At 9:30 Tuesday night, Jody Washington
reflected on her 1st Ward campaign as votes were still being tallied.
“I learned a lot about local politics. One day I picked up the phone
and it was Virg Bernero on a robo call trashing me,” she laughed.

At 10:30 p.m., the mayor walked into the
Green Door Blues Bar on Lansing’s east side — where Washington was
celebrating a victory over Lynne Martinez — to congratulate her. “It
was not against Jody but more for Lynne,” Bernero said of the robo
call. “I’m looking forward to working with Jody. … I’ve known Jody for
years — it’s not as if she’s a stranger.”

And so marks the end of the campaign for
northeast Lansing’s new City Council ward representative. Washington,
55, beat Martinez, 63, by a narrow 88 votes, unofficial results showed
by 10:15 p.m. Tuesday night. Washington begins her term Jan. 1.

After placing second to Martinez in the
Aug. 2 primary by 57 votes, Washington pulled ahead Tuesday by taking
six of 11 precincts. More important, though, were absentee voters:
Washington took home 114 more absentee votes than Martinez did.
Martinez narrowly won over absentee voters in the primary.

An even 19 percent of 1st Ward voters turned out Tuesday. Unofficial results show Washington won 1,826 to 1,738.

“I think I’m still a little bit in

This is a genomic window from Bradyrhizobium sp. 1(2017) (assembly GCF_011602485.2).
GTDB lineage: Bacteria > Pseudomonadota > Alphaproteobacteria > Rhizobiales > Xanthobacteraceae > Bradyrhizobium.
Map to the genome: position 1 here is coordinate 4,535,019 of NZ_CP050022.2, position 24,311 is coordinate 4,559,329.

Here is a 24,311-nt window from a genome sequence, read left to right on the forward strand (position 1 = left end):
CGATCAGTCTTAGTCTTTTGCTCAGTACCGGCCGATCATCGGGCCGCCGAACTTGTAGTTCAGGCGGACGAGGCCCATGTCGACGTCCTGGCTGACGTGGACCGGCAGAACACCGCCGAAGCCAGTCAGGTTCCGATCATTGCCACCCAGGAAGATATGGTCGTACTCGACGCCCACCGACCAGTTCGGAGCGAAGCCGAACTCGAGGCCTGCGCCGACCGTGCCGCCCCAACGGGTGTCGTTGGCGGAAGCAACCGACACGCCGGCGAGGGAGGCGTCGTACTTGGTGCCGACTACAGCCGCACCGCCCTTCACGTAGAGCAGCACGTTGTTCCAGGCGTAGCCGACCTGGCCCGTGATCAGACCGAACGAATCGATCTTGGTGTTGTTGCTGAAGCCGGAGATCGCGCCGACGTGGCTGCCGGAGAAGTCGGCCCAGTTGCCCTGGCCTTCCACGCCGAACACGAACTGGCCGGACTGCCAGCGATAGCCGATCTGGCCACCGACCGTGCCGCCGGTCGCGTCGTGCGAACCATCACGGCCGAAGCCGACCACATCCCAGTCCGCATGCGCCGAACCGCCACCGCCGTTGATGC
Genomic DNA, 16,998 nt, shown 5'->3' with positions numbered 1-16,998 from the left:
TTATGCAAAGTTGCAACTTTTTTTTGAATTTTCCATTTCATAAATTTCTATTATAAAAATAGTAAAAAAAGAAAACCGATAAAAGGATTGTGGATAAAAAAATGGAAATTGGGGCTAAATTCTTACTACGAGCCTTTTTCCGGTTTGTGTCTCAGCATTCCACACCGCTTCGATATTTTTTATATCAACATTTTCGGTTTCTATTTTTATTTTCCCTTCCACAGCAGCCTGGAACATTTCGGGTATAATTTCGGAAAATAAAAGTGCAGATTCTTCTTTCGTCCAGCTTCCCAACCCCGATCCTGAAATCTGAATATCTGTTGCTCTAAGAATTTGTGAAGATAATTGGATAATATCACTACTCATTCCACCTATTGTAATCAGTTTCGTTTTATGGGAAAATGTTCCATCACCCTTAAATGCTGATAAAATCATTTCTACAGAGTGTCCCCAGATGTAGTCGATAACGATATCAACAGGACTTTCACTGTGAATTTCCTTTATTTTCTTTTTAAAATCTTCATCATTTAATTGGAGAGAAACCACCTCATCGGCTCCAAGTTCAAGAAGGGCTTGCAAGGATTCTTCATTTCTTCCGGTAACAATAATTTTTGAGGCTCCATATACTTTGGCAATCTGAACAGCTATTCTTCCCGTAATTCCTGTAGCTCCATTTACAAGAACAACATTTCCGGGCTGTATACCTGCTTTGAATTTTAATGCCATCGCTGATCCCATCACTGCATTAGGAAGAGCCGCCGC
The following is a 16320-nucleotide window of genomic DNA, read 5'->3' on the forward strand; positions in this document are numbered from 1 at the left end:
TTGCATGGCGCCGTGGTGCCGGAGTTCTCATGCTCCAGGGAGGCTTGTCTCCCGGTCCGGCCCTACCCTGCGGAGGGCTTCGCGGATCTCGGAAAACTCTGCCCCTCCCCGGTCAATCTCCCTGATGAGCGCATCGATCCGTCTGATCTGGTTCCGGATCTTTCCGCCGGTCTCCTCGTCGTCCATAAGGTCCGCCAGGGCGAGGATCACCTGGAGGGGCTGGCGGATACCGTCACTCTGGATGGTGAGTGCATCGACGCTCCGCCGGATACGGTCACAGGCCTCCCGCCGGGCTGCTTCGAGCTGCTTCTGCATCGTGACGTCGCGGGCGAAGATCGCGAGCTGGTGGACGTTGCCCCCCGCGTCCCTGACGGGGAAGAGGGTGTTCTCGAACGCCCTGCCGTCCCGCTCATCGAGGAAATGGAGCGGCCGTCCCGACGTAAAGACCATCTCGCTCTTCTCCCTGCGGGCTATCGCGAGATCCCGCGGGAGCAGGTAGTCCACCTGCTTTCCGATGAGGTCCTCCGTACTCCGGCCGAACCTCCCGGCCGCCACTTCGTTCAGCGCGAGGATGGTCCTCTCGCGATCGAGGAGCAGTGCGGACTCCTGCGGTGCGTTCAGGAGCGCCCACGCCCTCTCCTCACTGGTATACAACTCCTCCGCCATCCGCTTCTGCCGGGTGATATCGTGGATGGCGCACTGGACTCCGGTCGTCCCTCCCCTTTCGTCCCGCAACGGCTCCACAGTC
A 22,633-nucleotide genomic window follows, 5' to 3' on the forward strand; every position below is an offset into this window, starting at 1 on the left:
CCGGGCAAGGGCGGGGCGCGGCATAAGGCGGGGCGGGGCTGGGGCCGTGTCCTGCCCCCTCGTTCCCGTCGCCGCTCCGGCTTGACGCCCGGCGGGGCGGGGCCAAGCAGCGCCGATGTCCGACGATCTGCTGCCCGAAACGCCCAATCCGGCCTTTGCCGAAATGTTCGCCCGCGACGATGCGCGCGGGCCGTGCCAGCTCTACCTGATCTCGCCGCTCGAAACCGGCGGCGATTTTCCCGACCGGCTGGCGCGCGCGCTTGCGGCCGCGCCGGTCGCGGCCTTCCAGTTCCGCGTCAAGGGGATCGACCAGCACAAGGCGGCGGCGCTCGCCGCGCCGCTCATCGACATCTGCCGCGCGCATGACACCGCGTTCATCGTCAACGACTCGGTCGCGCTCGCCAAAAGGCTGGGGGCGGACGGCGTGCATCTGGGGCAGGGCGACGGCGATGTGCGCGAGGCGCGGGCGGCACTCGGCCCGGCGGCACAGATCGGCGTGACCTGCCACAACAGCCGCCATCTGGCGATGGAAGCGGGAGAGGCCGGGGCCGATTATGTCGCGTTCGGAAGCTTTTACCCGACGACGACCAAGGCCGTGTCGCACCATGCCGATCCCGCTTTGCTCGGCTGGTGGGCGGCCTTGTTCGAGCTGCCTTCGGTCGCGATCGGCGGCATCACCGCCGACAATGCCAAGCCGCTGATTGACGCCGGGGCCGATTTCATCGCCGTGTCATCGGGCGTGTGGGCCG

shock,” Martinez said shortly after announcing her defeat at the Soup
Spoon Café, a half-mile from Washington’s election party. “I knew I had
to be ready for anything.”

Washington was in “disbelief” upon
hearing the results Tuesday night, surrounded by about a dozen
supporters, mostly family members. “I’m very excited to serve in this

Washington said she began exploring a
run for Council “about a year ago. Initially it was because I was upset
with (incumbent) Eric Hewitt. Since then I got to know him.” Hewitt
displayed a Washington campaign sign in his front yard throughout the
election. “That speaks a lot of truth. I was one of his biggest

Ingham County Treasurer Eric Schertzing,
who donated $125 to Martinez’s campaign, was one of more than 30
supporters at Martinez’s party Tuesday. “I think the 1st Ward has
struggled with its ward person for the last four years. I hope Jody can
rise above the pettiness and do what’s right for the city,” he said. 

The last few weeks of the 1st Ward and
At-Large races marked a clear divide between labor-backed (Washington)
and Chamber of Commerce-backed (Martinez) candidates.

“The race got more divisive than I hoped
it would be,” Martinez said. “The powers that be saw a benefit in
seeing a world of dichotomy.”

When asked if she had any regrets from
the campaign, Washington said: “No — I wouldn’t have done anything
differently. I think I ran a good campaign.” 

As for those who voted against her Tuesday, Washington said: “They can expect I’ll work for them.”